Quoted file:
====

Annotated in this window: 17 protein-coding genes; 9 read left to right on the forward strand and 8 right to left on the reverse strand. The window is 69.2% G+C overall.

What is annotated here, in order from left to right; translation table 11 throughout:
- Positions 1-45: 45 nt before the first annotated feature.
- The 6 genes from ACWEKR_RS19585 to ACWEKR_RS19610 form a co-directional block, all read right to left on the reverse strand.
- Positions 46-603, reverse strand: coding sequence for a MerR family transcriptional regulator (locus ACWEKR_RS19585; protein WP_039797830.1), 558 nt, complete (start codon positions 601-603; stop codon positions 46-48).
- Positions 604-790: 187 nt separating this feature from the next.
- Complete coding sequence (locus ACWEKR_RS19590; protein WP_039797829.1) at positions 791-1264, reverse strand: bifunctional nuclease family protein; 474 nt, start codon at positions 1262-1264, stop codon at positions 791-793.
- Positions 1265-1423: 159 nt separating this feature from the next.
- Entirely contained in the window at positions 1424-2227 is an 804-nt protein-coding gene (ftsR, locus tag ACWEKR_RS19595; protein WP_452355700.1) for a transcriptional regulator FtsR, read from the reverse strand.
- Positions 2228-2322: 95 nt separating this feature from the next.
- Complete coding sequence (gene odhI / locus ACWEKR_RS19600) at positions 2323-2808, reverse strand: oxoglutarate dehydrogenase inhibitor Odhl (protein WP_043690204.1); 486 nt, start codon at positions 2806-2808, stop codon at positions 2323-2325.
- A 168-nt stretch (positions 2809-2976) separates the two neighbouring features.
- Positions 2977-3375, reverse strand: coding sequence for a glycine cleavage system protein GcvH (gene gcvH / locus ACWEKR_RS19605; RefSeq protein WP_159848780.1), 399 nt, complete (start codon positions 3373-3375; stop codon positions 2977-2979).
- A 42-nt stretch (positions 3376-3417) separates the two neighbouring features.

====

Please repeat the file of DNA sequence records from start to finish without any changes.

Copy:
Annotated in this window: 17 protein-coding genes; 9 read left to right on the forward strand and 8 right to left on the reverse strand. The window is 69.2% G+C overall.

What is annotated here, in order from left to right; translation table 11 throughout:
- Positions 1-45: 45 nt before the first annotated feature.
- The 6 genes from ACWEKR_RS19585 to ACWEKR_RS19610 form a co-directional block, all read right to left on the reverse strand.
- Positions 46-603, reverse strand: coding sequence for a MerR family transcriptional regulator (locus ACWEKR_RS19585; protein WP_039797830.1), 558 nt, complete (start codon positions 601-603; stop codon positions 46-48).
- Positions 604-790: 187 nt separating this feature from the next.
- Complete coding sequence (locus ACWEKR_RS19590; protein WP_039797829.1) at positions 791-1264, reverse strand: bifunctional nuclease family protein; 474 nt, start codon at positions 1262-1264, stop codon at positions 791-793.
- Positions 1265-1423: 159 nt separating this feature from the next.
- Entirely contained in the window at positions 1424-2227 is an 804-nt protein-coding gene (ftsR, locus tag ACWEKR_RS19595; protein WP_452355700.1) for a transcriptional regulator FtsR, read from the reverse strand.
- Positions 2228-2322: 95 nt separating this feature from the next.
- Complete coding sequence (gene odhI / locus ACWEKR_RS19600) at positions 2323-2808, reverse strand: oxoglutarate dehydrogenase inhibitor Odhl (protein WP_043690204.1); 486 nt, start codon at positions 2806-2808, stop codon at positions 2323-2325.
- A 168-nt stretch (positions 2809-2976) separates the two neighbouring features.
- Positions 2977-3375, reverse strand: coding sequence for a glycine cleavage system protein GcvH (gene gcvH / locus ACWEKR_RS19605; RefSeq protein WP_159848780.1), 399 nt, complete (start codon positions 3373-3375; stop codon positions 2977-2979).
- A 42-nt stretch (positions 3376-3417) separates the two neighbouring features.